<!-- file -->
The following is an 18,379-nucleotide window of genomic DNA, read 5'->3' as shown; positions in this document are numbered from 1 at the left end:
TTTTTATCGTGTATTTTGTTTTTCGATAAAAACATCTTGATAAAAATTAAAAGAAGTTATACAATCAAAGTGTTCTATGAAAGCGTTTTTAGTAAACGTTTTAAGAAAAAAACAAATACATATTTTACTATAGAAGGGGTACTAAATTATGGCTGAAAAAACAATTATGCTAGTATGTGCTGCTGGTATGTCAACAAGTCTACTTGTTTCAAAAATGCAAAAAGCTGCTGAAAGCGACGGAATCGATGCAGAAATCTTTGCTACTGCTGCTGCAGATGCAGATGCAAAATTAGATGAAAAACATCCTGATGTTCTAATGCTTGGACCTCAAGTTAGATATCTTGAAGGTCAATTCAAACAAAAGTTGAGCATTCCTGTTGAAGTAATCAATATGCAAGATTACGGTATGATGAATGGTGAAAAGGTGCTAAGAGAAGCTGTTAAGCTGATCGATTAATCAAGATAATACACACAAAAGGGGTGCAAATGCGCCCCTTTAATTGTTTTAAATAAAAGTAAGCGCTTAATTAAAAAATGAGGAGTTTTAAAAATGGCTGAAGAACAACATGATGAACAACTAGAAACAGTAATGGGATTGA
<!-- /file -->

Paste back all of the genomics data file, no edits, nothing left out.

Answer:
The following is an 18,379-nucleotide window of genomic DNA, read 5'->3' as shown; positions in this document are numbered from 1 at the left end:
TTTTTATCGTGTATTTTGTTTTTCGATAAAAACATCTTGATAAAAATTAAAAGAAGTTATACAATCAAAGTGTTCTATGAAAGCGTTTTTAGTAAACGTTTTAAGAAAAAAACAAATACATATTTTACTATAGAAGGGGTACTAAATTATGGCTGAAAAAACAATTATGCTAGTATGTGCTGCTGGTATGTCAACAAGTCTACTTGTTTCAAAAATGCAAAAAGCTGCTGAAAGCGACGGAATCGATGCAGAAATCTTTGCTACTGCTGCTGCAGATGCAGATGCAAAATTAGATGAAAAACATCCTGATGTTCTAATGCTTGGACCTCAAGTTAGATATCTTGAAGGTCAATTCAAACAAAAGTTGAGCATTCCTGTTGAAGTAATCAATATGCAAGATTACGGTATGATGAATGGTGAAAAGGTGCTAAGAGAAGCTGTTAAGCTGATCGATTAATCAAGATAATACACACAAAAGGGGTGCAAATGCGCCCCTTTAATTGTTTTAAATAAAAGTAAGCGCTTAATTAAAAAATGAGGAGTTTTAAAAATGGCTGAAGAACAACATGATGAACAACTAGAAACAGTAATGGGATTGA